My son had weaned completely at 23 months. Like I said, we’d had to supplement him with formula, but he continued to nurse first thing in the morning with me until one morning he woke up, asked for milk in a cup and that was that.
I don’t remember having any truly intense feelings related to this weaning. Sure it was bittersweet, but it was not devastating in any way. And as a first-time mom, I was thrilled I’d been able to milk it out to nearly two years (pun intended!).
I had figured Em would wean around the same time. But she didn’t. She turned two and then three and still loved her milky cuddles with mama. Around the time she turned three, we started talking about what it would be like for her to not nurse anymore. Long story longer, she went another whole year and was still occasionally nursing when she turned four.
Then she stopped.
It was so gradual. It was almost unnoticeable.
To be honest with you, I don’t really think about it all that often.
Until I do think about it and then it is difficult to stop thinking about it.
A client came to my office with her toddler a while back. The child grew fussy, and she surprised me by offering him her breast, which he eagerly took and settled right down. It was absolutely the most natural and graceful thing to watch. I told her how thrilled I was that she was nursing her toddler, but the image stayed with me throughout the day and into the night along with a feeling of deep sorrow.
It had been the first time I’d seen a mom nursing since I weaned Emily.
And this is going to sound crazy, but I felt an actual physical sensation in my breasts like I used to feel when my milk let down. But it was different. It was like the shadow of that let down sensation, and I felt bereft. It was like my boobs actually felt sad.
When you are bonding and nursing with a new baby, your body creates oxytocin which is the chemical that signals the need to produce milk. It also creates a drowsy, sweet, loving feeling between you and your baby, which for me also extended to the world at large.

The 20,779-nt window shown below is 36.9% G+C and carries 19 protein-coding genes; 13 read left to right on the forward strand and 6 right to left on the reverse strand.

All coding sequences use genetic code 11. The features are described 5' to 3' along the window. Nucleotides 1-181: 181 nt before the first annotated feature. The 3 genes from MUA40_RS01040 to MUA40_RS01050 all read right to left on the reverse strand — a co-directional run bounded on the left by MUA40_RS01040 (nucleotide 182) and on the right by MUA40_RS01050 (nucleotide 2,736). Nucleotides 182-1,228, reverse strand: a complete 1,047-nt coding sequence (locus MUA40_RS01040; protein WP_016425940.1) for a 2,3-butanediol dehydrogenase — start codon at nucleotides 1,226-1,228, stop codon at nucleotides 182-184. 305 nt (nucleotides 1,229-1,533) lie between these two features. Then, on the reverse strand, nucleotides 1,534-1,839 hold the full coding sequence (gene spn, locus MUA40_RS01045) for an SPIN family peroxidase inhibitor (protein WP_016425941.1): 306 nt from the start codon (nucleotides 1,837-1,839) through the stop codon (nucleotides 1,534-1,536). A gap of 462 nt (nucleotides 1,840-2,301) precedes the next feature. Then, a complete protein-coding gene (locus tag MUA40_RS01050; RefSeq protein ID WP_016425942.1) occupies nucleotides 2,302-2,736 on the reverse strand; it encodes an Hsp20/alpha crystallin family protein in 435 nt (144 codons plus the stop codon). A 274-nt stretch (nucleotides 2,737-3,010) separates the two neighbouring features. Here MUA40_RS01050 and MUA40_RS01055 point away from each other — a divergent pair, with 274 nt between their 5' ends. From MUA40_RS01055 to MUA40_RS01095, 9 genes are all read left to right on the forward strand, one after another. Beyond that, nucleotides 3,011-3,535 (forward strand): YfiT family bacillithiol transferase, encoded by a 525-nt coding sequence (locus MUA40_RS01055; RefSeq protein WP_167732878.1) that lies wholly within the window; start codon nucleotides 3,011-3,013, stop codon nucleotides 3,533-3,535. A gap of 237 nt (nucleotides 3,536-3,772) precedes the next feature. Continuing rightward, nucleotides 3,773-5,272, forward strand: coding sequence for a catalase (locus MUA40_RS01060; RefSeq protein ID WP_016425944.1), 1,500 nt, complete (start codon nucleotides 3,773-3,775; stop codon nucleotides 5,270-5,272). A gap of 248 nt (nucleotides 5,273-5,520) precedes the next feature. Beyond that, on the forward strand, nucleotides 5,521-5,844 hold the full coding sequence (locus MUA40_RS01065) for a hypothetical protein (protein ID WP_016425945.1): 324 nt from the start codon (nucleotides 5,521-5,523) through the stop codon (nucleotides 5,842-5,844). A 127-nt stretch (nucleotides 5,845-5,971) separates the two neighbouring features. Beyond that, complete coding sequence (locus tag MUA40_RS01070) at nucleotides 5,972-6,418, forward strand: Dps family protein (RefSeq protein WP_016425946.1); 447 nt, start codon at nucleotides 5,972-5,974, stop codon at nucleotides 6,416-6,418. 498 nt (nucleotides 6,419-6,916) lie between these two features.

So, when I saw this mom nursing, it was like I got a surge of oxytocin but there was no milk and no baby to nurse. I went home and felt the need to give Emily and Jack extra cuddles.
I think about how I am no longer nursing at other weird times too. Like when I went to the pharmacy and was browsing the antacids and realized that I could take alka-seltzer again. It used to be my go-to remedy before pregnancy and nursing, but it has aspirin in it so you can’t use it during the aforementioned times. So I purchased it with a mix of hey-this-is-awesome and hey-this-is-super-sad.
I’m bummed about weaning in a lot of ways. It makes me sad to not have that connection with another human any longer. It is a reminder that children grow so quickly and things change faster than you can ever imagine. I also blame the ten pound weight gain on weaning, as well as some of my hormonal shifts and mood swings. . . although I realize those should be well regulated by now.
There is no going backwards in life.
And as I continue marching forward, I am having trouble trying to figure out what to do with these floppy appendages that seem to be a permanent DDD cup size now and give me back and neck pain. They are like an accessory that has gone out of style, only I can’t pack them away into the back of my closet or toss them in the junk drawer.
Once upon a time, they were pert and pretty. They attracted people and were objects of potential sexual pleasure. Then I had kids and they became vehicles of nurturance and nutrition.
About a week after I had Jack, I developed a urinary tract infection and went to a doctor. She was excited to hear that I was breastfeeding and shared that she had nursed her kids and it had been a great experience for her.
“But your breasts are ruined for sex forever,” She had mused. “They become like these tube socks with golf balls at the end.”
Well. . .
I guess mine are more like balloons with permanently erect, frozen peas at the end, so her very lucid description was a bit off there. But she was right about one thing– my boobs are of no use for my sex life anymore. There is a cognitive dissonance that these soft things that Emily still likes to pat and rub her face on could be used for anything other than bringing comfort to my babies.
So, I guess it is a blessing my husband is an ass man. Anyway, I digress. . .
Six months after weaning Emily, and I am still wondering what will become of my breasts now that I am done nursing. I’m trying to figure out how I feel about them, and what to do about the sense of sadness and loss.
At the end of the day I am very proud and content with the nursing relationships I had with both Emily and Jack. They were conflicted and diverse, but they were filled with love. Even as my boobs feel sad that it isn’t something I’ll ever share again with another human, I am grateful for the experiences I did have breastfeeding.
What was your weaning experience like? Did you experience any hormonal shifts or depression with weaning? Talk to me in the comments below. I love to hear from you! And please feel free to share my post on social media, or with other nursing/weaning moms in your life. xoxo and momaste!